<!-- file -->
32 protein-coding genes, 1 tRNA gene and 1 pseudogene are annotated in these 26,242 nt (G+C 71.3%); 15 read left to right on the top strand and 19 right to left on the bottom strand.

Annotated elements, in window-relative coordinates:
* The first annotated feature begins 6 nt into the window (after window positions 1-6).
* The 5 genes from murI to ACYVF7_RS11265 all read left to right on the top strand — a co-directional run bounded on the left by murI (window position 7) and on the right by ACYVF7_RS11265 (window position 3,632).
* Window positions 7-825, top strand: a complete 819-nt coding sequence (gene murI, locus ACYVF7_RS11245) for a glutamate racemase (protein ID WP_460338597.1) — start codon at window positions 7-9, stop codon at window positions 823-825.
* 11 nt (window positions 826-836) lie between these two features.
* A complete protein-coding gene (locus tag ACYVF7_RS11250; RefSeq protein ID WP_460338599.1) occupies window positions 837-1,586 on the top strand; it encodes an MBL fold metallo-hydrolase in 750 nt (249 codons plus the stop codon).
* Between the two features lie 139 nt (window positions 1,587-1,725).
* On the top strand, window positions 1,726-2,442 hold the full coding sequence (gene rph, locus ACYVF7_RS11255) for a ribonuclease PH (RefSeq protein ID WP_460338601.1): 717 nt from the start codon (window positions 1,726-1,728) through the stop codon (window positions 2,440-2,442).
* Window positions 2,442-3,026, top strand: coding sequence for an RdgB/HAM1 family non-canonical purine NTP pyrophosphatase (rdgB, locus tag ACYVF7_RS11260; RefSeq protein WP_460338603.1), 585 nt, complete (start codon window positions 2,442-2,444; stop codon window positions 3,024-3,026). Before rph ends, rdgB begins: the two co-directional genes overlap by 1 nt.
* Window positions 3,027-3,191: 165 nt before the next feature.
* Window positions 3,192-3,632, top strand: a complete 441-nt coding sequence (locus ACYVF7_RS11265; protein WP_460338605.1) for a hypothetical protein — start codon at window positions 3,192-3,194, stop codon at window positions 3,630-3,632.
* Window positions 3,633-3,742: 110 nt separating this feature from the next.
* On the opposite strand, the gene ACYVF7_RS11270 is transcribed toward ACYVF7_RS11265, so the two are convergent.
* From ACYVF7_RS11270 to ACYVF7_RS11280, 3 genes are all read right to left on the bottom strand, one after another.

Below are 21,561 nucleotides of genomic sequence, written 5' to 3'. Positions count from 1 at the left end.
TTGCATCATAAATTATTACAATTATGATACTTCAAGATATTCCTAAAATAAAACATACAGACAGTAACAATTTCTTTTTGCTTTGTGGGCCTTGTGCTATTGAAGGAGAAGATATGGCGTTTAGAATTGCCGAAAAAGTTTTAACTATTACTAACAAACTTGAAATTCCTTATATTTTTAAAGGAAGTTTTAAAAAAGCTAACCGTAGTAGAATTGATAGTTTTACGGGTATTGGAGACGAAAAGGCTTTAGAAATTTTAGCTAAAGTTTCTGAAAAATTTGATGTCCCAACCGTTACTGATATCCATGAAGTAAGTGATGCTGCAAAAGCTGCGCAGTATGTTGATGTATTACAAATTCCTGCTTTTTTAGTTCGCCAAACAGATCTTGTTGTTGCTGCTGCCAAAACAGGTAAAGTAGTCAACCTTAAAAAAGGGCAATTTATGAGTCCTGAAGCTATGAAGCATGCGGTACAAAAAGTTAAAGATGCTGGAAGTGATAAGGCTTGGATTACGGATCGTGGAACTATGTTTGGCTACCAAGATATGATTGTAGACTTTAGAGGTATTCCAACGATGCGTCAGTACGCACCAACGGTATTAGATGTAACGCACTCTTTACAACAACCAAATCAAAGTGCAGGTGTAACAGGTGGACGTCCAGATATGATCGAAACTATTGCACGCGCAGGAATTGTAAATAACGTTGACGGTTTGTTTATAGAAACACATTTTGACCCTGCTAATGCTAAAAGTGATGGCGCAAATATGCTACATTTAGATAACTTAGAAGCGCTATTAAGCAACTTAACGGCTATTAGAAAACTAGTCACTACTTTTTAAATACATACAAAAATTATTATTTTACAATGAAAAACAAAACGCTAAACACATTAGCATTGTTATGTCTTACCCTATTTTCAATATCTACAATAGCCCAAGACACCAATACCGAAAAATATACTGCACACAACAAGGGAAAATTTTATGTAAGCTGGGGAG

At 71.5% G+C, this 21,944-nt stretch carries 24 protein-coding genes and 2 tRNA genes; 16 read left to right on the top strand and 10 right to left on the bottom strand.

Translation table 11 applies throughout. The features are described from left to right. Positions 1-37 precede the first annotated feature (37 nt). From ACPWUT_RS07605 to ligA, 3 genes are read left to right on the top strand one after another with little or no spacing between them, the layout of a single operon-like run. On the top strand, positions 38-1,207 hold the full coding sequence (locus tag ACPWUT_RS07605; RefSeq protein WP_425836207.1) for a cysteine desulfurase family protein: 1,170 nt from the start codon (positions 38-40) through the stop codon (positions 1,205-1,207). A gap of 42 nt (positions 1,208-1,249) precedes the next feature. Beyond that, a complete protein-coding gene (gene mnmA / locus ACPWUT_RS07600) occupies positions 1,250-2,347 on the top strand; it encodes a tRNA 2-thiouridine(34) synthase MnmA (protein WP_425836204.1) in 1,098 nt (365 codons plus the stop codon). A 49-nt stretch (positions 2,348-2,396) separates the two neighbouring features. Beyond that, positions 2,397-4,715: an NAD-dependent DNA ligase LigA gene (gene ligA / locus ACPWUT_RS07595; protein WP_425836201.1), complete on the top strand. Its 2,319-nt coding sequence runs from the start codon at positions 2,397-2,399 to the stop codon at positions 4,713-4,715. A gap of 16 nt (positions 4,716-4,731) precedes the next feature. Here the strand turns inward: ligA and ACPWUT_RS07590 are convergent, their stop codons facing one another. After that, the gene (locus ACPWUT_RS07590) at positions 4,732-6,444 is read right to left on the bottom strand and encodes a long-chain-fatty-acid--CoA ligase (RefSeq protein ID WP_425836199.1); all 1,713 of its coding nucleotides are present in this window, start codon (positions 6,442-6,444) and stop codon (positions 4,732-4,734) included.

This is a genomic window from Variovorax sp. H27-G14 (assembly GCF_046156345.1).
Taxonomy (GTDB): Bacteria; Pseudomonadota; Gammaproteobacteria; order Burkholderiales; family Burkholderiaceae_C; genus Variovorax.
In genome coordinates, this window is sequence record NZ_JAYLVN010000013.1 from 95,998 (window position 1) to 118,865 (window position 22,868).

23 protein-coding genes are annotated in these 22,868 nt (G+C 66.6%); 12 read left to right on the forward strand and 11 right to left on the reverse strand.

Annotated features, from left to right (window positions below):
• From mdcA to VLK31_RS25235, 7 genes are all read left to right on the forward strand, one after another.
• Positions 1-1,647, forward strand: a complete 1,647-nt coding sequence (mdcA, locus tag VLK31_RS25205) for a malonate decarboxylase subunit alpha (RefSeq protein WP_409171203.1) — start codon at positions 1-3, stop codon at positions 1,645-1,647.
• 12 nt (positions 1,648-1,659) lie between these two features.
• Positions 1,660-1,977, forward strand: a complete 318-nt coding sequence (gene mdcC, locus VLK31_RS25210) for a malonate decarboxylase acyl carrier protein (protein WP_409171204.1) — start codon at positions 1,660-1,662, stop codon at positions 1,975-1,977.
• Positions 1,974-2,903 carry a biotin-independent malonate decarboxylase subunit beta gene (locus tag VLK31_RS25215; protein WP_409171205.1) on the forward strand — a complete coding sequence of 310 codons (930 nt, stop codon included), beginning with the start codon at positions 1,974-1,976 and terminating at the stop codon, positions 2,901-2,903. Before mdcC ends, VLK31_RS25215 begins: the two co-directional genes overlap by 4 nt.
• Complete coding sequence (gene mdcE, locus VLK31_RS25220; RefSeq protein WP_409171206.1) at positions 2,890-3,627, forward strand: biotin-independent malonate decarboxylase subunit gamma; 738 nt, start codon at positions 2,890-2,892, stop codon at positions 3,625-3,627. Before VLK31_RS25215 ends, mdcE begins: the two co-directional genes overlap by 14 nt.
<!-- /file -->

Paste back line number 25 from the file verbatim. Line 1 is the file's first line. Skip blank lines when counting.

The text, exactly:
• From mdcA to VLK31_RS25235, 7 genes are all read left to right on the forward strand, one after another.